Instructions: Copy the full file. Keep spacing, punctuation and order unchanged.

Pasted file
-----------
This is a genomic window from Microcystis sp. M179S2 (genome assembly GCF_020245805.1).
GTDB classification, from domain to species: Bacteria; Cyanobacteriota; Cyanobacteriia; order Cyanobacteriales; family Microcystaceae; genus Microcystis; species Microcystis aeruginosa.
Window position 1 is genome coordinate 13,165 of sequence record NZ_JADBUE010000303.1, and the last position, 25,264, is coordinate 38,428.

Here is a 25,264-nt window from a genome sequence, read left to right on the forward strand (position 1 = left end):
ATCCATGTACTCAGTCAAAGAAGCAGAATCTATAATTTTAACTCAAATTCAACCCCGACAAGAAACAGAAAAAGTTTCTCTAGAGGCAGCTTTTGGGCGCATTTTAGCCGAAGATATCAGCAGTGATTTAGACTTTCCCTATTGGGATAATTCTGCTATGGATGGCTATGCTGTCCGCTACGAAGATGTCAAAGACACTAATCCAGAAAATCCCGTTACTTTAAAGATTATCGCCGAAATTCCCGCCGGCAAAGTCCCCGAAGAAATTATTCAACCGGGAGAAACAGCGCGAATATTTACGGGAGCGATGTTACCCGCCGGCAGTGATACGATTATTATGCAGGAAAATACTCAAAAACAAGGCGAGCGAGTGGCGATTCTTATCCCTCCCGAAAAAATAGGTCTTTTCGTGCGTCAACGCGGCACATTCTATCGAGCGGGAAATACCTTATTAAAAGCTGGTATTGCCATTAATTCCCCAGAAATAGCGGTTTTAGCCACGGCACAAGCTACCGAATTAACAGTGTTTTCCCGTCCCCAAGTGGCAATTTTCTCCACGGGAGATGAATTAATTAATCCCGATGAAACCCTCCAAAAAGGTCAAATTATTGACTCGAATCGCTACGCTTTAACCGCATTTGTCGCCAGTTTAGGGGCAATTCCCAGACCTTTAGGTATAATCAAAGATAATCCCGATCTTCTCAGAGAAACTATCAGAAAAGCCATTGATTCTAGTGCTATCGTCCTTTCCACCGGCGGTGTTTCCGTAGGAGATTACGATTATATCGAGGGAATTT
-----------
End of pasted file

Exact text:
This is a genomic window from Microcystis sp. M179S2 (genome assembly GCF_020245805.1).
GTDB classification, from domain to species: Bacteria; Cyanobacteriota; Cyanobacteriia; order Cyanobacteriales; family Microcystaceae; genus Microcystis; species Microcystis aeruginosa.
Window position 1 is genome coordinate 13,165 of sequence record NZ_JADBUE010000303.1, and the last position, 25,264, is coordinate 38,428.

Here is a 25,264-nt window from a genome sequence, read left to right on the forward strand (position 1 = left end):
ATCCATGTACTCAGTCAAAGAAGCAGAATCTATAATTTTAACTCAAATTCAACCCCGACAAGAAACAGAAAAAGTTTCTCTAGAGGCAGCTTTTGGGCGCATTTTAGCCGAAGATATCAGCAGTGATTTAGACTTTCCCTATTGGGATAATTCTGCTATGGATGGCTATGCTGTCCGCTACGAAGATGTCAAAGACACTAATCCAGAAAATCCCGTTACTTTAAAGATTATCGCCGAAATTCCCGCCGGCAAAGTCCCCGAAGAAATTATTCAACCGGGAGAAACAGCGCGAATATTTACGGGAGCGATGTTACCCGCCGGCAGTGATACGATTATTATGCAGGAAAATACTCAAAAACAAGGCGAGCGAGTGGCGATTCTTATCCCTCCCGAAAAAATAGGTCTTTTCGTGCGTCAACGCGGCACATTCTATCGAGCGGGAAATACCTTATTAAAAGCTGGTATTGCCATTAATTCCCCAGAAATAGCGGTTTTAGCCACGGCACAAGCTACCGAATTAACAGTGTTTTCCCGTCCCCAAGTGGCAATTTTCTCCACGGGAGATGAATTAATTAATCCCGATGAAACCCTCCAAAAAGGTCAAATTATTGACTCGAATCGCTACGCTTTAACCGCATTTGTCGCCAGTTTAGGGGCAATTCCCAGACCTTTAGGTATAATCAAAGATAATCCCGATCTTCTCAGAGAAACTATCAGAAAAGCCATTGATTCTAGTGCTATCGTCCTTTCCACCGGCGGTGTTTCCGTAGGAGATTACGATTATATCGAGGGAATTT